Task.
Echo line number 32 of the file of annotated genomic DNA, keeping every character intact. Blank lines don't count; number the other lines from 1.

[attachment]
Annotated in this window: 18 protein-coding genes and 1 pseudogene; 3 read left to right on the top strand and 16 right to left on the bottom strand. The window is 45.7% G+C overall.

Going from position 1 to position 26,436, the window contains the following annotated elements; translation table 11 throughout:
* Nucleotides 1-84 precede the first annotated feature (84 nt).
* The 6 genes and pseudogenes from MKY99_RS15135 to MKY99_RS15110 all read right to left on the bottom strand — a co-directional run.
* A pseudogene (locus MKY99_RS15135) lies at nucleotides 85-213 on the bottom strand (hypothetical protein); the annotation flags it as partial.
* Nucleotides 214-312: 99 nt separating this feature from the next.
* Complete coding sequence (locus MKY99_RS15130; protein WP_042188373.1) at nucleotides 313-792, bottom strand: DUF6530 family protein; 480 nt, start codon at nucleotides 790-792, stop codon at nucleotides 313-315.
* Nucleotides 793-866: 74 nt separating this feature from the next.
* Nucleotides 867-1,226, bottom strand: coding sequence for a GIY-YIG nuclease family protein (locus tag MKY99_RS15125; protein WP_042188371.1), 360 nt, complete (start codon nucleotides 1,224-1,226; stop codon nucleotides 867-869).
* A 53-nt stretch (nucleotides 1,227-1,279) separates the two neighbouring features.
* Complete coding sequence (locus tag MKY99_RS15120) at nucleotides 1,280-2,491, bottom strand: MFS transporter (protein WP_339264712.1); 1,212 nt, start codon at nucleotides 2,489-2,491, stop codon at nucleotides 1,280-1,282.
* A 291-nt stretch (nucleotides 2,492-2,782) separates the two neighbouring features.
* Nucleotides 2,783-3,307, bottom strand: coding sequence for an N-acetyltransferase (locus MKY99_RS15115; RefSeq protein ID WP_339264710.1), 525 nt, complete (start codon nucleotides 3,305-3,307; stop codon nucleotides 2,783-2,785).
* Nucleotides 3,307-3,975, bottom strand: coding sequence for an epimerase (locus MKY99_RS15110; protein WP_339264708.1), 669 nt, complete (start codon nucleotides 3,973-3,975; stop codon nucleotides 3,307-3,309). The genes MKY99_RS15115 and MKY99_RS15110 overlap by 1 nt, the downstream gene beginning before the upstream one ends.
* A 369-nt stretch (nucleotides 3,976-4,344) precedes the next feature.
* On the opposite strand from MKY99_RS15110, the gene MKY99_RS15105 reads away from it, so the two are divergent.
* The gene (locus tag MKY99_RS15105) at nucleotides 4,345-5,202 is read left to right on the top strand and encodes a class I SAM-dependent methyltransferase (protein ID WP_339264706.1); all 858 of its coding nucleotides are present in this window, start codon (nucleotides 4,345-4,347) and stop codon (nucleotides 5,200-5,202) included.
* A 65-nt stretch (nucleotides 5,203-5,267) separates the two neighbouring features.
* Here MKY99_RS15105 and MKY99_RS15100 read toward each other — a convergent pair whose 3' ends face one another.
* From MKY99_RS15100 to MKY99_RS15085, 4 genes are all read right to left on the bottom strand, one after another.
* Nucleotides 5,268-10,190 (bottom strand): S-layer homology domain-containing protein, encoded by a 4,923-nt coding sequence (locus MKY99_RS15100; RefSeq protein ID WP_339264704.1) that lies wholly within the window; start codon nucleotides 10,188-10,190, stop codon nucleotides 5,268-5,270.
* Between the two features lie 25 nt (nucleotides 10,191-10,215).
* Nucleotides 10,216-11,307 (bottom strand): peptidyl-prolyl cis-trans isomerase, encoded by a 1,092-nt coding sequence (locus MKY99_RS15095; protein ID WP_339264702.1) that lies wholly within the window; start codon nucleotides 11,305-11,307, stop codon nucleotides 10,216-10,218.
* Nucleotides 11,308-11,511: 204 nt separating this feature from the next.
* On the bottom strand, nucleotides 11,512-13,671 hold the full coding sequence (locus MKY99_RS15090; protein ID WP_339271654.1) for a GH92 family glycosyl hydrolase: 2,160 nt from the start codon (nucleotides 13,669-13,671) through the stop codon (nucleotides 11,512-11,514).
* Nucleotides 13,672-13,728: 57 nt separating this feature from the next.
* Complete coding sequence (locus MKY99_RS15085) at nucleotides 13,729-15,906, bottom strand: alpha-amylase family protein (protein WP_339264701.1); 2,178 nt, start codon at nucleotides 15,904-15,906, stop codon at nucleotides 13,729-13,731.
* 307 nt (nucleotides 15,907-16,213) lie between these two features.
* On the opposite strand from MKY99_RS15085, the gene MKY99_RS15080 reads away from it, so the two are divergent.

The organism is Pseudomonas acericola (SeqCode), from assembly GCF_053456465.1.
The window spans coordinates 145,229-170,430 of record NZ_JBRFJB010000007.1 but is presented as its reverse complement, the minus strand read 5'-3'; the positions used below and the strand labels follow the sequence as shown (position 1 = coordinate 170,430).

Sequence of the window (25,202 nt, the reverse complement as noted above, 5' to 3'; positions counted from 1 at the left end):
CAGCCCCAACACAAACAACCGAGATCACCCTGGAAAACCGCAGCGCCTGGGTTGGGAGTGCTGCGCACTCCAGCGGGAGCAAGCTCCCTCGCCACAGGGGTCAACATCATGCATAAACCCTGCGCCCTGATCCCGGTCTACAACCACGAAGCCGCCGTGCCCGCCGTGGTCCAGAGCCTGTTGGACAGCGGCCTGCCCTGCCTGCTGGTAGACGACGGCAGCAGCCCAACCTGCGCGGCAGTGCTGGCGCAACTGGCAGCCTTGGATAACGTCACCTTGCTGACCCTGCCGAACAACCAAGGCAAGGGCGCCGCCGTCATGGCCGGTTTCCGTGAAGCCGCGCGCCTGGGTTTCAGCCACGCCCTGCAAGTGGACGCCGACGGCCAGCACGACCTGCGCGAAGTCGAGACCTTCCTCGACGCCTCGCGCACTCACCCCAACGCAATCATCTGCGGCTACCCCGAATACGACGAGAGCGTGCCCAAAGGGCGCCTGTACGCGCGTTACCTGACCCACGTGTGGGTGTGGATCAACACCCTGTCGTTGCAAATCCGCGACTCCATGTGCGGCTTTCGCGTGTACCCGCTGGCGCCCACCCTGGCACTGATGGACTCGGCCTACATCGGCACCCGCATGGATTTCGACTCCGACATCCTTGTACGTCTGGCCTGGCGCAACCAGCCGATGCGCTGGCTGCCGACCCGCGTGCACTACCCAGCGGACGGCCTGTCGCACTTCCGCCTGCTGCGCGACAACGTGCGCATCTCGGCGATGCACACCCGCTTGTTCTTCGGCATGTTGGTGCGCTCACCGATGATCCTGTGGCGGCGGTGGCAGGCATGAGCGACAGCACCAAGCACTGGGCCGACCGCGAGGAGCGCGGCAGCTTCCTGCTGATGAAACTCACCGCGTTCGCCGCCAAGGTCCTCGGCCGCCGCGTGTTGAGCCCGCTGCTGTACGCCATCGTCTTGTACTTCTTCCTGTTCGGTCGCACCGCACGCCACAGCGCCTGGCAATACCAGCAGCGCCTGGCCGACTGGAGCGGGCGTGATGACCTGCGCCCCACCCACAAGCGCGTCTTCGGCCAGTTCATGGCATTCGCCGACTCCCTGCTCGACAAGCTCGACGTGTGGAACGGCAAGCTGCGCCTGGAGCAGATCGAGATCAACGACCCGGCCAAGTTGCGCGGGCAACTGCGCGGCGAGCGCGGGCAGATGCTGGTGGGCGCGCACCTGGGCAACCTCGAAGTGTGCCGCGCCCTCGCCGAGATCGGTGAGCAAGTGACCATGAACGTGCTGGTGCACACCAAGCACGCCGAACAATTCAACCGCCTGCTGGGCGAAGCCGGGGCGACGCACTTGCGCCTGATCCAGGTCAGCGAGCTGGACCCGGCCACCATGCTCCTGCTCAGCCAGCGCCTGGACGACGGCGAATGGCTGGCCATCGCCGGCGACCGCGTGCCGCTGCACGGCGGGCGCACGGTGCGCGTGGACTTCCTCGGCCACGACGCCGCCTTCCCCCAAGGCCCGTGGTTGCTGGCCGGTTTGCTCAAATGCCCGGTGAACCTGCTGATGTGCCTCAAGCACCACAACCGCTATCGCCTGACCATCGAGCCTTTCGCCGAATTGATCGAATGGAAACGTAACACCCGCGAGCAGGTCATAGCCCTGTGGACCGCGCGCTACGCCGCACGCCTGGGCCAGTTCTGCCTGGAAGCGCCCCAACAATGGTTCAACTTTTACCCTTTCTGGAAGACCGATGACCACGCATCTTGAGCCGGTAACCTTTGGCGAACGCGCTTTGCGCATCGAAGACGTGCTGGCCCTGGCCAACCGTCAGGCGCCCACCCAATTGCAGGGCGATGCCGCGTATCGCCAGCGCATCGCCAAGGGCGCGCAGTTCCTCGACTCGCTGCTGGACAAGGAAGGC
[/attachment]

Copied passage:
Sequence of the window (25,202 nt, the reverse complement as noted above, 5' to 3'; positions counted from 1 at the left end):